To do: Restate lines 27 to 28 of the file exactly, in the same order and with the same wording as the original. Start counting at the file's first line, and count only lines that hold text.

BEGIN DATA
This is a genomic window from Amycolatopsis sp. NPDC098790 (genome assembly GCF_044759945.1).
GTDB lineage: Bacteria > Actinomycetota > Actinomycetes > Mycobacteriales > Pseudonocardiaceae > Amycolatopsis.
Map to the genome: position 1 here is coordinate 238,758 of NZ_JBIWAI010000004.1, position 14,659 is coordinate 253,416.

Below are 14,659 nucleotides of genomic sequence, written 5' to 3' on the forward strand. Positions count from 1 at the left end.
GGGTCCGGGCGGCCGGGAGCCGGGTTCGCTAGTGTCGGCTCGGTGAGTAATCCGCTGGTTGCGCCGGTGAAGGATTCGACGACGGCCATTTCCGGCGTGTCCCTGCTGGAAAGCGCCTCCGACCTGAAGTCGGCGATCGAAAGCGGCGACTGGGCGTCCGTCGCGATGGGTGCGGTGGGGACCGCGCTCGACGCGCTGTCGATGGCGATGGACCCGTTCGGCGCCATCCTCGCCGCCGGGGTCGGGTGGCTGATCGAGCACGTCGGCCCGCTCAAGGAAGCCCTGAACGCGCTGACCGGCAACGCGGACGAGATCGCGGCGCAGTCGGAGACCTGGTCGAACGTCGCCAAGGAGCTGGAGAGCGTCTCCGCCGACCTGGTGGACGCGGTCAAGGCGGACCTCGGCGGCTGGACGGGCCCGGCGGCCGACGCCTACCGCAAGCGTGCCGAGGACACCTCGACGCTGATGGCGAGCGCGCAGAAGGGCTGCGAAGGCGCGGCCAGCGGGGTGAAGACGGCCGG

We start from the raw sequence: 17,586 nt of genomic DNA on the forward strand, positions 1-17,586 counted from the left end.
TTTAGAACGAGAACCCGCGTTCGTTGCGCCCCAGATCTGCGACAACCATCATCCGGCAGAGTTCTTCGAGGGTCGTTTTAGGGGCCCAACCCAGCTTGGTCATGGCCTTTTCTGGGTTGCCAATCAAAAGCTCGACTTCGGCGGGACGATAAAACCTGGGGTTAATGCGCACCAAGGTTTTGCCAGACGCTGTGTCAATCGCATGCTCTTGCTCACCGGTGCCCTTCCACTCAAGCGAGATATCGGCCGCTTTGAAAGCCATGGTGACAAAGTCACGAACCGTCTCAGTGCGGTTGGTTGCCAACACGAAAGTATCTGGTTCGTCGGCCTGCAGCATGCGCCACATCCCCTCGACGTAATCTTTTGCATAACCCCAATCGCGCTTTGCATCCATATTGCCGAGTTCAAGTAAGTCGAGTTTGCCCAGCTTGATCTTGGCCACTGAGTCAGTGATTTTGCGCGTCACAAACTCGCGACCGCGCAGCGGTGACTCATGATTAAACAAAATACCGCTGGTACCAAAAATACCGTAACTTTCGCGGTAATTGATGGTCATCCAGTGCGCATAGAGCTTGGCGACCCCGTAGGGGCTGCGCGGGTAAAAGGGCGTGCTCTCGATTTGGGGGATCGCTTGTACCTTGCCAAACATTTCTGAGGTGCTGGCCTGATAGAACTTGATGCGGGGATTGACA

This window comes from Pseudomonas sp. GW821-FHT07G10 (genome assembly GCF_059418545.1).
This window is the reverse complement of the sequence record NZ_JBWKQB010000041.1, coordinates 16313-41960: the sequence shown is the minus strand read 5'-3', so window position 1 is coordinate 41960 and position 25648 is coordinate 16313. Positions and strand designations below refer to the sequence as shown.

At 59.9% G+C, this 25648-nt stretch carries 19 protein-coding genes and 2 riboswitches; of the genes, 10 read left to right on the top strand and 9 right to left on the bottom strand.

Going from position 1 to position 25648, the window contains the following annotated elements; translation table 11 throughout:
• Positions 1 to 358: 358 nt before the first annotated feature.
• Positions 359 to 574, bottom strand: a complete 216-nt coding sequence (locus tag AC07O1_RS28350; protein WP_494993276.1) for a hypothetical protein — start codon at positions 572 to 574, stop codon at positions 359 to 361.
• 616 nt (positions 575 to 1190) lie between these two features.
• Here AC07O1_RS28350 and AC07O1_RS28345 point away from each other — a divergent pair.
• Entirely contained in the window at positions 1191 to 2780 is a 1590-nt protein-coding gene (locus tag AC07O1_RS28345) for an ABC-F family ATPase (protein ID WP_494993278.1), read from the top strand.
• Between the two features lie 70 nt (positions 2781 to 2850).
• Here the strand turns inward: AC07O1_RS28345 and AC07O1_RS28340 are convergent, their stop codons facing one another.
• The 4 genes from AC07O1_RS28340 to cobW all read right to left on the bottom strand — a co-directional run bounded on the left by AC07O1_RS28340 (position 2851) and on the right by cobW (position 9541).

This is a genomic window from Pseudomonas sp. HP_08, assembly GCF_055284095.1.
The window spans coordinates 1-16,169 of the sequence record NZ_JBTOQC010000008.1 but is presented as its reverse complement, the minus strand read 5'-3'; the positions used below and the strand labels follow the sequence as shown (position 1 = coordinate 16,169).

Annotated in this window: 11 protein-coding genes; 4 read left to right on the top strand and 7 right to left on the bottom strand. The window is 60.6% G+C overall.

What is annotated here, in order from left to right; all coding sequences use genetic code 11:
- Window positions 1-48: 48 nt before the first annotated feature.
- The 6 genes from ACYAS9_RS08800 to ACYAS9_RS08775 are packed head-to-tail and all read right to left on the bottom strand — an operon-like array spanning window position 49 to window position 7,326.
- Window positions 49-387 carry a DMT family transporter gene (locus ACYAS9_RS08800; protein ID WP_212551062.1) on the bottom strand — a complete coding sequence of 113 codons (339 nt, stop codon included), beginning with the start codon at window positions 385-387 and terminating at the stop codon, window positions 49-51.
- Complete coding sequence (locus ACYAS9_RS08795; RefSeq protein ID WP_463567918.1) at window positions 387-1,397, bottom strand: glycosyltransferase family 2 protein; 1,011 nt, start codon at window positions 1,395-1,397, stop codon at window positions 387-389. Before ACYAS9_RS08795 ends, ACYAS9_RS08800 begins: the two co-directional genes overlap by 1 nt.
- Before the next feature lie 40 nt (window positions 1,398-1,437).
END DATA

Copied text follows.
- Complete coding sequence (locus ACYAS9_RS08795; RefSeq protein ID WP_463567918.1) at window positions 387-1,397, bottom strand: glycosyltransferase family 2 protein; 1,011 nt, start codon at window positions 1,395-1,397, stop codon at window positions 387-389. Before ACYAS9_RS08795 ends, ACYAS9_RS08800 begins: the two co-directional genes overlap by 1 nt.
- Before the next feature lie 40 nt (window positions 1,398-1,437).